Turkey at War with Syria and Europe
President Erdogan is playing a dangerous game.
Reuters (“Turkey destroys scores of Syrian army targets: defense minister“):
Turkey said on Sunday it had destroyed air defense systems, more than 100 tanks and downed two planes belonging to the Syrian army as part of an operation it launched after an air strike killed dozens of its soldiers last week.
Tensions in northwest Syria have escalated sharply as fighting between Turkey-backed rebels and Russian-backed Syrian government forces risks bringing the two regional powers into direct confrontation.
Diplomatic efforts by Ankara and Moscow to defuse tensions have so far fallen short of achieving a ceasefire in the Idlib region of northwest Syria, the country’s last major rebel stronghold after nine years of civil war.
Ankara has ramped up its attacks, including drone strikes, against the Syrian army since Thursday, when 33 Turkish soldiers were killed in an air strike by Damascus. Another soldier was killed on Friday, bringing February’s death toll to 55.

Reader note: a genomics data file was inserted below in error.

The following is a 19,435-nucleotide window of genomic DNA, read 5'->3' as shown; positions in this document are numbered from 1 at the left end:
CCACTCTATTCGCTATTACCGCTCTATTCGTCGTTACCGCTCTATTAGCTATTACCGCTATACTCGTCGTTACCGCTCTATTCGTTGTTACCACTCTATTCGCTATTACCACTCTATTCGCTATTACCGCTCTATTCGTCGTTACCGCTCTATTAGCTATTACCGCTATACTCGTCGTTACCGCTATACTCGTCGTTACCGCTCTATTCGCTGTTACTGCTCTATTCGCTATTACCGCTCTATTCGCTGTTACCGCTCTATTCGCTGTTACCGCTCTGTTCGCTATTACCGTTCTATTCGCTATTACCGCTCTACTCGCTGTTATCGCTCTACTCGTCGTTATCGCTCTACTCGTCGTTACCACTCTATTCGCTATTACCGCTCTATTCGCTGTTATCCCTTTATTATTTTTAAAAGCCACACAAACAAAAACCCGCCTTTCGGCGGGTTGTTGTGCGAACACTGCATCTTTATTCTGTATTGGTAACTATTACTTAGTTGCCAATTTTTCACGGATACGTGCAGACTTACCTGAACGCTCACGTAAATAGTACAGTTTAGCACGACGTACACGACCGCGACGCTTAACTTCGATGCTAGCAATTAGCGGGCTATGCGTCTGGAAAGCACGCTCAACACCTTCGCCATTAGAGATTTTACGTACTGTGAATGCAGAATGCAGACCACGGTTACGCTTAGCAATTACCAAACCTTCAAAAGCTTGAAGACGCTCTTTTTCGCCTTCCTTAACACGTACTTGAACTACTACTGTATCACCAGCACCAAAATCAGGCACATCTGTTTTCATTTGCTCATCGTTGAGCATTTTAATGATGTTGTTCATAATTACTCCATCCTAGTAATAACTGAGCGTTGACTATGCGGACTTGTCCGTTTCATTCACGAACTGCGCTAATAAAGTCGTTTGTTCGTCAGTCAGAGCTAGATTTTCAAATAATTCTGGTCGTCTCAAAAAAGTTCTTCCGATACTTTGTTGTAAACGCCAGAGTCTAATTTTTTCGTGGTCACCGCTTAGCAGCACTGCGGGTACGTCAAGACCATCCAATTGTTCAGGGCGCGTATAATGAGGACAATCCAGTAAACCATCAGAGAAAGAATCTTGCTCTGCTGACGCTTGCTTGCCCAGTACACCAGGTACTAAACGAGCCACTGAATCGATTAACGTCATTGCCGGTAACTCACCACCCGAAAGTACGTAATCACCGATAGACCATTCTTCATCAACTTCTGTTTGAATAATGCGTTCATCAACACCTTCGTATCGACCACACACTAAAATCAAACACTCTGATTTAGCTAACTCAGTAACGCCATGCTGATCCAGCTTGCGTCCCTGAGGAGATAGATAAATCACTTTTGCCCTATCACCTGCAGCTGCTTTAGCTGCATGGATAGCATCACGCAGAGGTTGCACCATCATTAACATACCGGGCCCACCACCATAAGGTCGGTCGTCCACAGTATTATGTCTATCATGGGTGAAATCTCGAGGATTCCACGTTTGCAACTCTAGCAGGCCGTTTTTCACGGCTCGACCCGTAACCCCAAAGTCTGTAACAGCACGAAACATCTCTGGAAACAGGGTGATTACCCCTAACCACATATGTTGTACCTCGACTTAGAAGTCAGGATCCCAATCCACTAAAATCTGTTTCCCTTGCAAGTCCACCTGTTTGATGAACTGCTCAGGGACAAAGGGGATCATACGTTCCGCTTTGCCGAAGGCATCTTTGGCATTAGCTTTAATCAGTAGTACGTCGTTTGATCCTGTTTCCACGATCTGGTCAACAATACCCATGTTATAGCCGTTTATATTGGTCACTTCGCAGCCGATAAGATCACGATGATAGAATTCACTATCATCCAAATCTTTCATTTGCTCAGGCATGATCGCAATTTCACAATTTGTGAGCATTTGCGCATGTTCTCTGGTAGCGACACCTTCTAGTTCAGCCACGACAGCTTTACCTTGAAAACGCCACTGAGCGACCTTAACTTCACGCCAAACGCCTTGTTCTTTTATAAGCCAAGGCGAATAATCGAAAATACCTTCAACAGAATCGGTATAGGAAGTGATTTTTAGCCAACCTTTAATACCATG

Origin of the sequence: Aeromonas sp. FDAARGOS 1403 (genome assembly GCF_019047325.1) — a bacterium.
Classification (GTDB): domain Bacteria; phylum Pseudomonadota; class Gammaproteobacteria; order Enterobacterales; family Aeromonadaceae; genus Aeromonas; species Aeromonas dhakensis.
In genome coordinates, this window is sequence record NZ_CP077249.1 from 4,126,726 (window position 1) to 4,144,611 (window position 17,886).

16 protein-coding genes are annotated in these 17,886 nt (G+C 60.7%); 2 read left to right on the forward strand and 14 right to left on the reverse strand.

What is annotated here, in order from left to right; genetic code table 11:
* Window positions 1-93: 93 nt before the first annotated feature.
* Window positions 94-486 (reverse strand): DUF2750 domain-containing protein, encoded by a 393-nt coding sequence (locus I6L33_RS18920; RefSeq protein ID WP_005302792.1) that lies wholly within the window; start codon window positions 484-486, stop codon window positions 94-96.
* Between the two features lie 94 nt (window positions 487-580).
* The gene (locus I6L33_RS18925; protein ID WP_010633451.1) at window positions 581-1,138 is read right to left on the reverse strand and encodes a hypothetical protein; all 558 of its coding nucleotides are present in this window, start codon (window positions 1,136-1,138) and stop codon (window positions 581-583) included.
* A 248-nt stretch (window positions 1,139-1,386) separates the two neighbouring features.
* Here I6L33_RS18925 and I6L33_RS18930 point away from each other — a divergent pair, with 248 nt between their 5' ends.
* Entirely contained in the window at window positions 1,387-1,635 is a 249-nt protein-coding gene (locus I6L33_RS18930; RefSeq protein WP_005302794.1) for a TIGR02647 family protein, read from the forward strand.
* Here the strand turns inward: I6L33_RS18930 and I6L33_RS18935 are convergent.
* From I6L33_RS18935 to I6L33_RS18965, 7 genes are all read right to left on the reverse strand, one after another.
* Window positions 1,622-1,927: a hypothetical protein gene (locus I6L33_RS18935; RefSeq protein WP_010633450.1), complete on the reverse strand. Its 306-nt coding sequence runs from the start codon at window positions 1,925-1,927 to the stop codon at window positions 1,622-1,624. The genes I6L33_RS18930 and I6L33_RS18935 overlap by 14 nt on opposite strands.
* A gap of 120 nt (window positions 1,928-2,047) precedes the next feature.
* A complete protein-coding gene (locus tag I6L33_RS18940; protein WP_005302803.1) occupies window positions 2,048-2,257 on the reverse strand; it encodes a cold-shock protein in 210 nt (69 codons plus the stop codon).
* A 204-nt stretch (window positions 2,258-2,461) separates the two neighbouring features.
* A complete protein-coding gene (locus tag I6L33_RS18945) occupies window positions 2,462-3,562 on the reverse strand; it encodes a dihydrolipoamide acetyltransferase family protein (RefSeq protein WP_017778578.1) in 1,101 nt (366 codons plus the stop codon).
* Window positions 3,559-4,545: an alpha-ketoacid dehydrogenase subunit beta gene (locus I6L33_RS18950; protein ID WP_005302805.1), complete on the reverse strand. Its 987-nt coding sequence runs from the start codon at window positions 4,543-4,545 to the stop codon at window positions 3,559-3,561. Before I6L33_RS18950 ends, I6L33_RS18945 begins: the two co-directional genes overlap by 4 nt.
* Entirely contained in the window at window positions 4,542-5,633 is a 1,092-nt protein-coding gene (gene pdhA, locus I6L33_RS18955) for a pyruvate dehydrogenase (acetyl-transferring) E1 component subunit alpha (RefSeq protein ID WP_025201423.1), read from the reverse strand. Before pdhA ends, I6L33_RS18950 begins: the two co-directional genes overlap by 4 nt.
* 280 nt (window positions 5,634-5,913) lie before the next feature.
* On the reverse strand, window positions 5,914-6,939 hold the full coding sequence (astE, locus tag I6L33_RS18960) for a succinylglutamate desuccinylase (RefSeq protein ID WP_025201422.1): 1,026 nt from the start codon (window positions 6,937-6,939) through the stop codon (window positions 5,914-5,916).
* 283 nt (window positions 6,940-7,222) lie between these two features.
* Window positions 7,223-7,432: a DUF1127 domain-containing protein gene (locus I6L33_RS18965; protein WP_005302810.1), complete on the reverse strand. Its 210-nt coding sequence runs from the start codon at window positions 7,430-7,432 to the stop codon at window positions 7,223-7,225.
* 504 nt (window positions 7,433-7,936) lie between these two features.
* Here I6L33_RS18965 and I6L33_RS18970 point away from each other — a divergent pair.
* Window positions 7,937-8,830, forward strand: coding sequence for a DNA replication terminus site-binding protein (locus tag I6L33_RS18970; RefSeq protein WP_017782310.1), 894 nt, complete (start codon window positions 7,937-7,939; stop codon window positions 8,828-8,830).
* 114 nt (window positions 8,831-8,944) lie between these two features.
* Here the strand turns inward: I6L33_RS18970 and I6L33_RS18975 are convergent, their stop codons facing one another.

Syria’s army warned on Sunday it would take down any planes or drones breaching the air space over the northwest, which has been controlled for years by its ally Moscow.
“We have neither the intention nor the notion to face Russia. Our only intention there is for the (Syrian) regime to end the massacre and thereby prevent, stop radicalization and migration,” Turkish Defense Minister Hulusi Akar said.
This is a bizarre escalation of the conflict. I don’t see how it ends well for Turkey.